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Concert dance
Concert dance
(also known as performance dance or theatre dance in the United Kingdom) is dance performed for an audience. It is frequently performed in a theatre setting, though this is not a requirement, and it is usually choreographed and performed to set music. By contrast, social dance and participation dance may be performed without an audience and, typically, these dance forms are neither choreographed nor danced to set music, though there are exceptions. For example, some ceremonial dances and baroque dances blend concert dance with participation dance by having participants assume the role of performer or audience at different moments.

Contents

1 Concert dance
Concert dance
forms 2 Theatre dance in the United Kingdom 3 See also 4 Notes 5 References

Concert dance
Concert dance
forms[edit] Many dance styles are principally performed in a concert dance context, including these:

Ballet
Ballet
originated as courtroom dance in Italy, then flourished in France and Russia before spreading across Europe and abroad. Over time, it became an academic discipline taught in schools and institutions. Amateur and professional troupes formed, bringing ballet from the courts to the theater and making it one of the most widely performed concert dance styles today. Acrobatic dance emerged in the United States and Canada in the early 1900s as one of the types of acts performed in vaudeville. Acro dance has evolved significantly since then, with dance movements now founded in ballet technique. From its inception, acro dance has been a concert dance form. Classical Indian dance
Classical Indian dance
originated in temples in India. After the Indian independence movement
Indian independence movement
(1947 to 1950), dance became a university subject, dance schools appeared for the first time, and classical Indian dance became a concert dance form performed in theaters. Classical Persian dance was elevated to an art form during the Qajar dynasty (1795 to 1925). It was performed in the royal court of the Shah
Shah
and it remained there and among the elite and bourgeois families until the 20th century. Since then, it has evolved into its modern-day form and become a widely performed concert dance style.

Others

Belly dance Bharatanatyam Contemporary dance Eurythmy Hip hop dance Jazz dance Modern dance Tap dance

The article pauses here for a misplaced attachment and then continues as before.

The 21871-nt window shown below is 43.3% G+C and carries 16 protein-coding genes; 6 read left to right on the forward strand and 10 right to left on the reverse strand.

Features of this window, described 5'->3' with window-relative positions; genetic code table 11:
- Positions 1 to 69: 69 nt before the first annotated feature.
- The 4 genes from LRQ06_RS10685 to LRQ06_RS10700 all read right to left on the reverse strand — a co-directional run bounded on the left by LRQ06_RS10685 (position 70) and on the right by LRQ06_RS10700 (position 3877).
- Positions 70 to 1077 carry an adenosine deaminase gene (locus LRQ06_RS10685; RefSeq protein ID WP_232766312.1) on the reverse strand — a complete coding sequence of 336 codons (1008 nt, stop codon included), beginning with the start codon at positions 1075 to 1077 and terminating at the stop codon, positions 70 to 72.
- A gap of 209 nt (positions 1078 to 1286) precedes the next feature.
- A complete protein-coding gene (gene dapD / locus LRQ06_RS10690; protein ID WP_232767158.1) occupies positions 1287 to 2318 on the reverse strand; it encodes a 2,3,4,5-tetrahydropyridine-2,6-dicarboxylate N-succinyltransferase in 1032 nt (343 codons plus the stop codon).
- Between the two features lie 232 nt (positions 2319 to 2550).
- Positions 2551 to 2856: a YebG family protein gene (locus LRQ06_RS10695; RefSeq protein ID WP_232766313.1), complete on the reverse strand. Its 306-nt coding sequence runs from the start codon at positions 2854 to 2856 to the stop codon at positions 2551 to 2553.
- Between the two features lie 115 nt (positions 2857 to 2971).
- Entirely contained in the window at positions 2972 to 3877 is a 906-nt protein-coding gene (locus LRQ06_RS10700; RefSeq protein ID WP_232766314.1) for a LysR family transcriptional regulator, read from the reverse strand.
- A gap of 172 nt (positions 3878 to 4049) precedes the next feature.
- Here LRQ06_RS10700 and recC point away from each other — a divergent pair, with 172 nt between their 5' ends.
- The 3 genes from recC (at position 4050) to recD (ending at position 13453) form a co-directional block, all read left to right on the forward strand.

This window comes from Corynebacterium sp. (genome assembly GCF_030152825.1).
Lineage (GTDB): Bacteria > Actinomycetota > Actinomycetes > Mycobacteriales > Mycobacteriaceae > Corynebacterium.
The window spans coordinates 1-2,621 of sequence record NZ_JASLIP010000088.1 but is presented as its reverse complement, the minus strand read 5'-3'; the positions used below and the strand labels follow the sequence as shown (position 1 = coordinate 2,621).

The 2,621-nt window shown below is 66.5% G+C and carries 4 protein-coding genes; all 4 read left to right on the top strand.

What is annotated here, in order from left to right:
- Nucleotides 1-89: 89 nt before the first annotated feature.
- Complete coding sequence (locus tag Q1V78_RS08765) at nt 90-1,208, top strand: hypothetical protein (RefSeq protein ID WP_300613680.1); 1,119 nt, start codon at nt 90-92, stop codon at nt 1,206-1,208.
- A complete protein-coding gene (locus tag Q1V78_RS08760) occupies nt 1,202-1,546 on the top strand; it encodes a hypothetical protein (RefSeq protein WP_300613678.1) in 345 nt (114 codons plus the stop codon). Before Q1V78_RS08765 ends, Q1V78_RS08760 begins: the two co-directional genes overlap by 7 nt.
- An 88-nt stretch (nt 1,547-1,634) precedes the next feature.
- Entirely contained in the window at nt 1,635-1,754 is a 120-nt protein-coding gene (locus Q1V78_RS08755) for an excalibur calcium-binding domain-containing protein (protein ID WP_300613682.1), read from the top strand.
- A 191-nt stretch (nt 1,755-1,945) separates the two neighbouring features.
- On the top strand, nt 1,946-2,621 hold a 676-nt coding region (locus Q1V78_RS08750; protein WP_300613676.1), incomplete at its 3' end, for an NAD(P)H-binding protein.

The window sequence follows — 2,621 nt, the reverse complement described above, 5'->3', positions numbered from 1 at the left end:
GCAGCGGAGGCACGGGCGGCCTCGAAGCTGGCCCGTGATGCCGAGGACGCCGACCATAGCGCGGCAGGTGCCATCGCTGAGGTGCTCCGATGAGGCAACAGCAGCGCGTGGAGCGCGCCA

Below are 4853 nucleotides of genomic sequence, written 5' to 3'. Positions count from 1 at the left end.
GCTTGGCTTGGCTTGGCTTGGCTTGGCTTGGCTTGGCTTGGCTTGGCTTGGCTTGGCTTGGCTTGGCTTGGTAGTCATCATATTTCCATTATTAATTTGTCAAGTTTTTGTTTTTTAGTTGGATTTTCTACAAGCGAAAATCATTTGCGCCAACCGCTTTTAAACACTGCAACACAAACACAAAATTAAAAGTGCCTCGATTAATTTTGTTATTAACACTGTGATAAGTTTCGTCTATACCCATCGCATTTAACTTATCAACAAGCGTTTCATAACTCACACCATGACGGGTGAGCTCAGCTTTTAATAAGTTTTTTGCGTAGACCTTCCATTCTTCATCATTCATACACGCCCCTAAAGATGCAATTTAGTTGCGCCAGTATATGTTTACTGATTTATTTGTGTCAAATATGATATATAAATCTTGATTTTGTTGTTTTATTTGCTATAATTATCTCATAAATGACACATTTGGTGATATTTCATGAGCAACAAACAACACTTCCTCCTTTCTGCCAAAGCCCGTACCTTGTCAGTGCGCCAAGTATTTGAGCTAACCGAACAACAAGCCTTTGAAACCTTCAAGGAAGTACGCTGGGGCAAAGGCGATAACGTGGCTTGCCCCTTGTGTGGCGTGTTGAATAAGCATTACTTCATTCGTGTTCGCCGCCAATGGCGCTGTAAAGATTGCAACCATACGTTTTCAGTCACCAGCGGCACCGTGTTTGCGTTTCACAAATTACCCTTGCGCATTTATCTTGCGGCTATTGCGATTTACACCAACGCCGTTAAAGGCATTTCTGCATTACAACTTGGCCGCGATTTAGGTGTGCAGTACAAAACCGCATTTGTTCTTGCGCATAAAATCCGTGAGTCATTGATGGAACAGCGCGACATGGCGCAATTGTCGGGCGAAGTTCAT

Theatre dance in the United Kingdom[edit] In the United Kingdom, theatre dance is a common term used to indicate a range of performance dance disciplines, and widely used in reference to the teaching of dance. The UK has a number of dance training and examination boards, with the majority[citation needed] having a separate branch dedicated to theatre dance, with codified syllabi in each technique. Many dance teachers and schools worldwide, prepare their pupils for dance examinations and qualifications with a UK-based organisation, with notable examples including the Royal Academy of Dance, the Imperial Society of Teachers of Dancing
Imperial Society of Teachers of Dancing
and the International Dance
Dance
Teachers Association. All UK theatre dance organisations are consistent in offering classical ballet, tap and modern or jazz as their core theatre branch subjects[citation needed]. Many also offer 'theatre craft' or 'stage dance', which is devised to reflect the choreography seen in musical theatre. See also[edit]

Dance
Dance
portal

20th century concert dance List of dance style categories

Notes[edit]

References[edit]

Adams, D.(1999) Making the Connection: A Comparison of Dance
Dance
in the Concert Versus Worship Setting. Sharing NYC. ISBN 0-941500-51-9 Carter, A. (1998) The Routledge Dance
Dance
Studies Reader. Routledge. ISBN 0-415-16447-8

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Participation

Solo Partner Group

Circle Line Round Square

Social context

Ceremonial Competitive Concert Erotic Fad Folk Participation Sacred Social Street War

Major present-day genres

Acro Ballet Ballroom Belly Breaking Contemporary Country-western Hip-hop Jazz Latin Modern Postmodern Swing Tap

Technique

Ballet
Ballet
technique Choreography Connection Dance
Dance
theory Graham Lead and follow Pole dance Moves (glossary) Musicality Pointe Sequence dance Spotting Turnout Turns

Regional traditions

Arab Africa Assyrian Cambodia China Cuba Denmark Europe Georgian India Indonesia Israel Ireland Japan Korea Kurdish Middle Eastern Netherlands Persian Philippines Poland Romani Russia Thailand Ukraine United States

African-American

Venezuela

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